RIPLEY -- A Jackson County couple says a local car dealership misrepresented the condition of a vehicle the couple purchased in October and lied about making repairs when the owners brought the vehicle in for service.

Kyler and Teresa Scarberry filed suit July 14 in Jackson Circuit Court against I-77 Auto Group and Wells Fargo Dealer Services Inc.

The plaintiffs say that soon after they purchased 2001 Chevrolet Corvette from the defendant dealership, the check engine light came on and it sounded like the exhaust was coming not from the back of the vehicle but from underneath, so they took it in for service.

Representatives of I-77 Auto told the couple the car needed a new catalytic converter and they would have to pay for the repair out of their own pockets because it was too expensive for the dealership to cover. The dealership later relented and agreed to pay for the repair, the suit states.

When it was done, Kyler and Teresa Scarberry found the check engine, reduce speed and shocks inoperable lights flashed on the dashboard. They took the vehicle to an outside mechanic who told them the catalytic converter appeared to be original to the vehicle and had not been replaced.

When the Scarberrys took the vehicle to another dealership to inquire about a trade-in, they were informed the vehicle had been substantially damaged at one point, which impaired its value. The couple asserts that I-77 knew the vehicle had previously been wrecked and failed to disclose that information, the filing states.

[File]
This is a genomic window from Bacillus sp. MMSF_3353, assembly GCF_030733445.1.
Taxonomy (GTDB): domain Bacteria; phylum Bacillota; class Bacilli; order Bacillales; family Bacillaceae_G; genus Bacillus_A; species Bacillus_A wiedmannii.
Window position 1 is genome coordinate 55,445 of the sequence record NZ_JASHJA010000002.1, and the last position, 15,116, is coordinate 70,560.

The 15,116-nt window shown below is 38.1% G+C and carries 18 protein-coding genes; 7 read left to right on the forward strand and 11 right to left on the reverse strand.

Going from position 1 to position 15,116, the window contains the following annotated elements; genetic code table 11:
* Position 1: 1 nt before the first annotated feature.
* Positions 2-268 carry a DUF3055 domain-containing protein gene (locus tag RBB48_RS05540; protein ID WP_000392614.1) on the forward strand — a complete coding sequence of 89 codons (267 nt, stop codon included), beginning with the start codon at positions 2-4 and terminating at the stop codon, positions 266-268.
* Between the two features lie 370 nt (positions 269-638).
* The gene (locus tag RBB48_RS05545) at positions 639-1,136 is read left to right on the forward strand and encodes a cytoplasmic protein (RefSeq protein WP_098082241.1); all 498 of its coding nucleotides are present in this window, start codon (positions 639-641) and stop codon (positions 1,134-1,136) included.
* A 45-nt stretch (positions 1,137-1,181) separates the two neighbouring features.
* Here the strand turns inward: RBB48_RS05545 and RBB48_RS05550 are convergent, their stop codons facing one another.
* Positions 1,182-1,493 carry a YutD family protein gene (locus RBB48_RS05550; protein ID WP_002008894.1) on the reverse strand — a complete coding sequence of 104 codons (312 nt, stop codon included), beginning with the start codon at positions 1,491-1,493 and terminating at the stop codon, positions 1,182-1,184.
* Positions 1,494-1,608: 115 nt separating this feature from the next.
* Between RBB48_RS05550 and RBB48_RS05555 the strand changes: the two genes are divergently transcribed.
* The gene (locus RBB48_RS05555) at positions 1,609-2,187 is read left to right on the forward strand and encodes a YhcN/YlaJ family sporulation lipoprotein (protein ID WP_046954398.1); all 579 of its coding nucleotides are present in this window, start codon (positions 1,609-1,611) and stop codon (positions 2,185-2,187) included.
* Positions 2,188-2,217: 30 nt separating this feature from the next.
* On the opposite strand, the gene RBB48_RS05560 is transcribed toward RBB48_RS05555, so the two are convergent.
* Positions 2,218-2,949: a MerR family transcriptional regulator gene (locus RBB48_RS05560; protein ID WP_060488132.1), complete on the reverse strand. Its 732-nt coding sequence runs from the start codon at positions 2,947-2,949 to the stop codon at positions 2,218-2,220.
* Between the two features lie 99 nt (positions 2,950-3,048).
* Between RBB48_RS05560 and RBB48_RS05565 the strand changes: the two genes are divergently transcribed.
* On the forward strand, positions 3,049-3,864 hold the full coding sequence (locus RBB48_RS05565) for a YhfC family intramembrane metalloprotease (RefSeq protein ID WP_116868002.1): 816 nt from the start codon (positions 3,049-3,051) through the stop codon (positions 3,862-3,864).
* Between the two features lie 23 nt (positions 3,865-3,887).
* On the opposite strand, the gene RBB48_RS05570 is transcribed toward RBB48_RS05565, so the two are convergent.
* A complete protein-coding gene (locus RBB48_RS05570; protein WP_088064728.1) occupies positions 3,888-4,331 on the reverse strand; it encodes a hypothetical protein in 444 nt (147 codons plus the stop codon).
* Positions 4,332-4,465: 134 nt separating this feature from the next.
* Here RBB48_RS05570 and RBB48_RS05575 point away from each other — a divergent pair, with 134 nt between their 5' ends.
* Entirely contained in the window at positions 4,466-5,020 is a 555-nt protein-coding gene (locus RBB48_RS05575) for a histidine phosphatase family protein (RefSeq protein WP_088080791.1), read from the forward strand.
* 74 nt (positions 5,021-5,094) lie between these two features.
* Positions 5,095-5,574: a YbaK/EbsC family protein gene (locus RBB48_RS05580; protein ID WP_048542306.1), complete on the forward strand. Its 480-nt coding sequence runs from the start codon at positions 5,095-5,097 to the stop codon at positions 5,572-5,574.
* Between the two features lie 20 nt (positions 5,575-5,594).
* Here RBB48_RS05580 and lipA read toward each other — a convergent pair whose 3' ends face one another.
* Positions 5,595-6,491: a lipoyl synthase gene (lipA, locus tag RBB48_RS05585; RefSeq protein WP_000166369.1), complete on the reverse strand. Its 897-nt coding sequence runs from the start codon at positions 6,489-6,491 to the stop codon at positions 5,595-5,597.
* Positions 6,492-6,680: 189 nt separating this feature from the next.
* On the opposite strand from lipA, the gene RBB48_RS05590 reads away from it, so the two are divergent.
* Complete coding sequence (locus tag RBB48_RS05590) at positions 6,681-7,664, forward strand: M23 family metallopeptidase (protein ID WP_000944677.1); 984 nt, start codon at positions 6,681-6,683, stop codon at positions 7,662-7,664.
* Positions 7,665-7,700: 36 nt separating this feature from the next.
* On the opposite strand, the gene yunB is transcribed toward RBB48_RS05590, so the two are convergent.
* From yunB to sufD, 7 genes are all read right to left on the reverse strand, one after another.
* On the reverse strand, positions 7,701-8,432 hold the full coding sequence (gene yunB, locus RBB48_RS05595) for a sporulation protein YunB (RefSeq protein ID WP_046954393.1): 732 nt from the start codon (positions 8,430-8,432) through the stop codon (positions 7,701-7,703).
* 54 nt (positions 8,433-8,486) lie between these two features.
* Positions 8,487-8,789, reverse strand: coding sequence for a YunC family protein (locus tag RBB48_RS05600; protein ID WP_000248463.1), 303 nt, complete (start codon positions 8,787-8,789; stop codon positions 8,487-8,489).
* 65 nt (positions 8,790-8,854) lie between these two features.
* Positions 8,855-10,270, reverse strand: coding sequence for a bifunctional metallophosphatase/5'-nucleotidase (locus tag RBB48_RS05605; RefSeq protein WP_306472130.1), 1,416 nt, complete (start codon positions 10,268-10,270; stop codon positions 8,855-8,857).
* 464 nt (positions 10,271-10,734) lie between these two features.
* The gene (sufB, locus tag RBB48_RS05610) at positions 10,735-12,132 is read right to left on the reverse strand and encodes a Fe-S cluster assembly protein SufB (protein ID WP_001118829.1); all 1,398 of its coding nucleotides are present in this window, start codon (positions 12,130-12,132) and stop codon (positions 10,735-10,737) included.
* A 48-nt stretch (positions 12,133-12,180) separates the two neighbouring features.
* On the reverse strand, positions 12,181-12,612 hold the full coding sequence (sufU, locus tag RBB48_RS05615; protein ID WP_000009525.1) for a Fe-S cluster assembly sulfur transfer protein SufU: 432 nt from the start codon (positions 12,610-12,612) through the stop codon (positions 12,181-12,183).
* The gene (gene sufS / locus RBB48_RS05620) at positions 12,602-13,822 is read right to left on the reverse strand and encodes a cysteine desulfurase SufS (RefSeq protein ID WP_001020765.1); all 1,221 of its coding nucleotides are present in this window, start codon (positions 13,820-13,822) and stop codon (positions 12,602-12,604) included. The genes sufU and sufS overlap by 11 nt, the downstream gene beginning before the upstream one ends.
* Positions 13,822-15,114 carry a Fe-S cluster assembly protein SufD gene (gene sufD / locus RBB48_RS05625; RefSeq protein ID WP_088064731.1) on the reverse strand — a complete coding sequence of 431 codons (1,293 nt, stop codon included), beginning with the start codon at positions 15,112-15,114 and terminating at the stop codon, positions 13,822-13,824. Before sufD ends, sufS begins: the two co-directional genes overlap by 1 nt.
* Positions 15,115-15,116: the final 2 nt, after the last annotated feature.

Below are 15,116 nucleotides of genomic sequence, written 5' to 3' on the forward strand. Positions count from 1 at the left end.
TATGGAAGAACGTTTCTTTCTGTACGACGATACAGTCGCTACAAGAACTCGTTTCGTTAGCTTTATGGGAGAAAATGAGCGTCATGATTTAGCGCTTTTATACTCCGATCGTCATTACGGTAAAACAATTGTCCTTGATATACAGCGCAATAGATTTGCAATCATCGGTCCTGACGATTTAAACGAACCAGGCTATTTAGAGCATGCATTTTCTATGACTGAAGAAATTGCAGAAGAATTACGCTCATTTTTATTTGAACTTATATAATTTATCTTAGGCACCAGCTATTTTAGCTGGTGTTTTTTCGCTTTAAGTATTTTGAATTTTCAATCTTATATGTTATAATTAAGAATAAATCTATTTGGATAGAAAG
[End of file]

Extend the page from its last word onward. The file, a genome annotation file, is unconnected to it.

The Scarberrys say they would not have purchased the vehicle if they had known of its true condition.

According to the complaint, the dealership sold the couple a vehicle that was not as warrantied and refused to cancel the sale when asked. The defendants also charged an exorbitant amount of money for the vehicle in its condition and engaged in unfair, deceptive practices, the complaint says.

I-77 Auto Group is the dealership that sold the vehicle, and Wells Fargo financed the purchase.

The plaintiffs ask that the sales contract be cancelled, that the court enter a judgment against the plaintiffs ordering them to cease and desist the acts described above and that they are ordered to establish an ongoing employee training on consumers’ rights in the state. The plaintiffs also seek actual damages or $200 per violation as outlined in the West Virginia Consumer Credit and Protection Act, damages in an amount to be determined for emotional and mental distress, anxiety, loss of use and inconvenience, incidental and consequential damages. The couple also seeks pre- and post-judgment interest, costs and attorney’s fees.

They are represented by Kristina Thomas Whiteaker and David L. Grubb of The Grubb Law Group in Charleston.

Jackson Circuit Court Case number 14-C-72

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